THE WOMAN WHO KNEW TOO MUCH tells the engaging life story of the epidemiologist whose discoveries about radiation risk have revolutionized medical practice and challenged international nuclear safety standards. For more than forty years, Dr. Alice Stewart has warned that tow-dose radiation is far more dangerous than has been acknowledged. Although an outstanding scientist with more than 400 peer-reviewed papers to her name, her controversial work has only recently begun to receive significant attention, because it lies at the center of a political storm.
In the 1950s when doctors would routinely x-ray pregnant women, she began research at Oxford that led to the discovery that fetal x-rays doubted a child's risk of developing cancer. When she was in her seventies, she again astounded the scientific world by showing that the U.S. nuclear weapons industry was far more dangerous than commonly believed, a finding that embroiled her in an international controversy over radiation risk. In recent years, she has become one of a handful of independent scientists whose work is a lodestone to the antinuclear movement. In 1990, the New York Times called her "perhaps the Energy Department's most influential and feared scientific critic."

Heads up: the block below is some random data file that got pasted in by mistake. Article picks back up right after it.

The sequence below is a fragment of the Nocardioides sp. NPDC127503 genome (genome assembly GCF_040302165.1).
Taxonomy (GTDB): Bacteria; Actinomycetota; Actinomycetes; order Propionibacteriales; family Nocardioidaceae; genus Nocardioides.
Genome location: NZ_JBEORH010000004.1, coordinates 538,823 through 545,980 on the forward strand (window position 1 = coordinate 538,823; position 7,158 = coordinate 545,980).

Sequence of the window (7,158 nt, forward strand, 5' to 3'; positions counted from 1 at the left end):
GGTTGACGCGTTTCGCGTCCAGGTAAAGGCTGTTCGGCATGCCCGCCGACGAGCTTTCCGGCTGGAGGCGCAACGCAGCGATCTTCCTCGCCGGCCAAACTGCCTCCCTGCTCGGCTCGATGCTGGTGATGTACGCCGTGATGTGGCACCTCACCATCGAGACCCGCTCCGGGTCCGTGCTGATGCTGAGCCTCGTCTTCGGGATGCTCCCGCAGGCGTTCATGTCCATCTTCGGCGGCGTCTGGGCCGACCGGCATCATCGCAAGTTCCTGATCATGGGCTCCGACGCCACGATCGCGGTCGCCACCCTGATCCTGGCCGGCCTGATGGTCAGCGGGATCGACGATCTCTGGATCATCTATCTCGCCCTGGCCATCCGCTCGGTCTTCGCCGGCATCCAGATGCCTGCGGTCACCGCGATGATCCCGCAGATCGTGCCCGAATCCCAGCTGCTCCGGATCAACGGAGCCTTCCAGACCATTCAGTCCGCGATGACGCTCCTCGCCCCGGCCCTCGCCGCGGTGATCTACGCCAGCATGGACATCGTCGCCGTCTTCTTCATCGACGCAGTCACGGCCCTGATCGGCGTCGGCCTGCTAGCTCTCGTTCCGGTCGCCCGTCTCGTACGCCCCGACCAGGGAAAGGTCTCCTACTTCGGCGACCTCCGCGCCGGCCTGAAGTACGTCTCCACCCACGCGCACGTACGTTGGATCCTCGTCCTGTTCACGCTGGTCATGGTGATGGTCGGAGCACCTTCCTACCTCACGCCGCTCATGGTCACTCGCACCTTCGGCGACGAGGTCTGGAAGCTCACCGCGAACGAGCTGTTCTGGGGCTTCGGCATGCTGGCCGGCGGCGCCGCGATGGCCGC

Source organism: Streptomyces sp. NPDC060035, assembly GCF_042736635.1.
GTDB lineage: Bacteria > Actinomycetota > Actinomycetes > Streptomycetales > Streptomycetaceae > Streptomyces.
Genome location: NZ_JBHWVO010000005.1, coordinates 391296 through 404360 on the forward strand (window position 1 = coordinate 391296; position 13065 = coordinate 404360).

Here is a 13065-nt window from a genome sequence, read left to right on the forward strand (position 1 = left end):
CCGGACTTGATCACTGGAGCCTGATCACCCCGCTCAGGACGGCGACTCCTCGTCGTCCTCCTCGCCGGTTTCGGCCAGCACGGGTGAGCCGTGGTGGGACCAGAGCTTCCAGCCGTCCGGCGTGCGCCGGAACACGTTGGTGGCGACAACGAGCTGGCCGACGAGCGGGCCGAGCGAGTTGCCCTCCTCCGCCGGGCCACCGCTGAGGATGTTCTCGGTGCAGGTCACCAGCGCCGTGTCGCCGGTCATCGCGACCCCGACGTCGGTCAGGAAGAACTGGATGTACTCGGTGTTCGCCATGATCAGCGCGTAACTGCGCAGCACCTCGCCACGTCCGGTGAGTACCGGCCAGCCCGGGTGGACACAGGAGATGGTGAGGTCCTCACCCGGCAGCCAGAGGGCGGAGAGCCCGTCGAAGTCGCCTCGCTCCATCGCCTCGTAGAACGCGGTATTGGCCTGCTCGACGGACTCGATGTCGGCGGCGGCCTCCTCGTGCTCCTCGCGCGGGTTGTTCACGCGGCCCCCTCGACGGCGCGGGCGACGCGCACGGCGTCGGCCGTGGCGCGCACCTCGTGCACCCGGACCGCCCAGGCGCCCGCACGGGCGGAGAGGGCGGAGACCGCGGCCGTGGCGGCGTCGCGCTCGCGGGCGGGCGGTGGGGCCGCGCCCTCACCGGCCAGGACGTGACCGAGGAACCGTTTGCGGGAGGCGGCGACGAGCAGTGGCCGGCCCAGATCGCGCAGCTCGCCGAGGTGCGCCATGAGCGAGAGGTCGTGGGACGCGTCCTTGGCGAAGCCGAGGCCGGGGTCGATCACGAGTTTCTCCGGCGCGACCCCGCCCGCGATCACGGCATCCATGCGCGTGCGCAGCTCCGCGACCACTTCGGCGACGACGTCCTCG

The Woman Who Knew Too Much traces Dr. Stewart's life and career from her early childhood in Sheffield and medical education at Cambridge to her research positions at Oxford and the University of Birmingham, where she still maintains an office. The book joins a growing number of biographies of pioneering women scientists such as Barbara McClintock, Rosalind Franklin, and Lise Meitner and will find a wide range of appreciative readers, including those interested in the history of science and technology and of the history of women in science and medicine. Activists and policymakers will also find the story of Alice Stewart compelling reading.